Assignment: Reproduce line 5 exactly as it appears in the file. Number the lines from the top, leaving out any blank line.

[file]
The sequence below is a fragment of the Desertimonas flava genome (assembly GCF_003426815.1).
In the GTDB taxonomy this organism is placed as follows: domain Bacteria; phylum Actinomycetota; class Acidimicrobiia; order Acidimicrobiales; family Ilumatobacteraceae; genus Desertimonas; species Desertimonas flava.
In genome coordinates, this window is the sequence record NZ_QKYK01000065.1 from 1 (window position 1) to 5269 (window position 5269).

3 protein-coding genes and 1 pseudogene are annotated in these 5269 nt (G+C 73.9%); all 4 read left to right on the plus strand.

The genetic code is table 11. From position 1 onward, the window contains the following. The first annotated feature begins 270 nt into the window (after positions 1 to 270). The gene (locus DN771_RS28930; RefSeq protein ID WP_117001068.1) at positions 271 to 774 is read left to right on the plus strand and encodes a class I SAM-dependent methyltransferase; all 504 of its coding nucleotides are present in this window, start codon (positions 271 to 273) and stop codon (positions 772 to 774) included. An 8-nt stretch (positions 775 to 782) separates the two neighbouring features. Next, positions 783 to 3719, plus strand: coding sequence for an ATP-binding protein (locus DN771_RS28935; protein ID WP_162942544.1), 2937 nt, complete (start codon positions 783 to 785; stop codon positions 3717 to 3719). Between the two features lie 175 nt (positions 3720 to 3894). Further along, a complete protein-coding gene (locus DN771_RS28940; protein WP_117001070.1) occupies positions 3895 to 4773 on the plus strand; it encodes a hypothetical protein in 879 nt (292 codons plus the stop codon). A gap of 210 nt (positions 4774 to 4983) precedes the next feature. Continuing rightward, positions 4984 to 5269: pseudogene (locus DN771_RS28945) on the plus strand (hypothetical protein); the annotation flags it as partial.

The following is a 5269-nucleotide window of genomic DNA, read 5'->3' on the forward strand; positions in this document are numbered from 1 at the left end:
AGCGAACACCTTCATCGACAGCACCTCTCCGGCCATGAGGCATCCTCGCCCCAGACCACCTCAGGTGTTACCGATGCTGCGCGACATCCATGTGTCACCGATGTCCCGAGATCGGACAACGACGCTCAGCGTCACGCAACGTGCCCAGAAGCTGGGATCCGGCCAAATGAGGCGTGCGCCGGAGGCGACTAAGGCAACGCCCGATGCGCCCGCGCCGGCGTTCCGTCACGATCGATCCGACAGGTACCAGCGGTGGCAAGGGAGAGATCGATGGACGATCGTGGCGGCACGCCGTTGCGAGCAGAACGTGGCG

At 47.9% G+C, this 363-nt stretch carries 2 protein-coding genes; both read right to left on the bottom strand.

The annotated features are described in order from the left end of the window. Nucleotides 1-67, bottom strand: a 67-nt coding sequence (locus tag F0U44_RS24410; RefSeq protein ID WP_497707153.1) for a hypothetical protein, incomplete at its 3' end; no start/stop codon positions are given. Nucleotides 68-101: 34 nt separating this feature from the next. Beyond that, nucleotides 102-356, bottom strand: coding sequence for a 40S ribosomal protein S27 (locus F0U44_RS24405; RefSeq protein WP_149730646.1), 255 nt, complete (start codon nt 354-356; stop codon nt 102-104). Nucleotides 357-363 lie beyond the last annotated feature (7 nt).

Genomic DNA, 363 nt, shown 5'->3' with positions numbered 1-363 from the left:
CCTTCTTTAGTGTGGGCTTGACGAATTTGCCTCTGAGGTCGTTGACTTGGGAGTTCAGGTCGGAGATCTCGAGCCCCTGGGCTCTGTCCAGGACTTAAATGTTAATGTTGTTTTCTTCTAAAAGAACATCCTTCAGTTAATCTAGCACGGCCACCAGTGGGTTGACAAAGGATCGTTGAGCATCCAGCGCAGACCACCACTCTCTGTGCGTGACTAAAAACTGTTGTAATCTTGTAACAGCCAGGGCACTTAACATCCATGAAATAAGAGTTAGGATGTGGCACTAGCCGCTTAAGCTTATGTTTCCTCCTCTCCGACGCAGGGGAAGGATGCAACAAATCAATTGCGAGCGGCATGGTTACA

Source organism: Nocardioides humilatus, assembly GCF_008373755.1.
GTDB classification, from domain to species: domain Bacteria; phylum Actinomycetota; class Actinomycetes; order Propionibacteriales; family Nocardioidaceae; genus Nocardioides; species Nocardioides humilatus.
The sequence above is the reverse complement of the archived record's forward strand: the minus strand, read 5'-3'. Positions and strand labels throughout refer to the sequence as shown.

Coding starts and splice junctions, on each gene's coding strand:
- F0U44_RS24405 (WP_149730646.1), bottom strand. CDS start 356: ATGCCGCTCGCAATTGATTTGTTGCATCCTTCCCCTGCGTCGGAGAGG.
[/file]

The genetic code is table 11. From position 1 onward, the window contains the following. The first annotated feature begins 270 nt into the window (after positions 1 to 270). The gene (locus DN771_RS28930; RefSeq protein ID WP_117001068.1) at positions 271 to 774 is read left to right on the plus strand and encodes a class I SAM-dependent methyltransferase; all 504 of its coding nucleotides are present in this window, start codon (positions 271 to 273) and stop codon (positions 772 to 774) included. An 8-nt stretch (positions 775 to 782) separates the two neighbouring features. Next, positions 783 to 3719, plus strand: coding sequence for an ATP-binding protein (locus DN771_RS28935; protein ID WP_162942544.1), 2937 nt, complete (start codon positions 783 to 785; stop codon positions 3717 to 3719). Between the two features lie 175 nt (positions 3720 to 3894). Further along, a complete protein-coding gene (locus DN771_RS28940; protein WP_117001070.1) occupies positions 3895 to 4773 on the plus strand; it encodes a hypothetical protein in 879 nt (292 codons plus the stop codon). A gap of 210 nt (positions 4774 to 4983) precedes the next feature. Continuing rightward, positions 4984 to 5269: pseudogene (locus DN771_RS28945) on the plus strand (hypothetical protein); the annotation flags it as partial.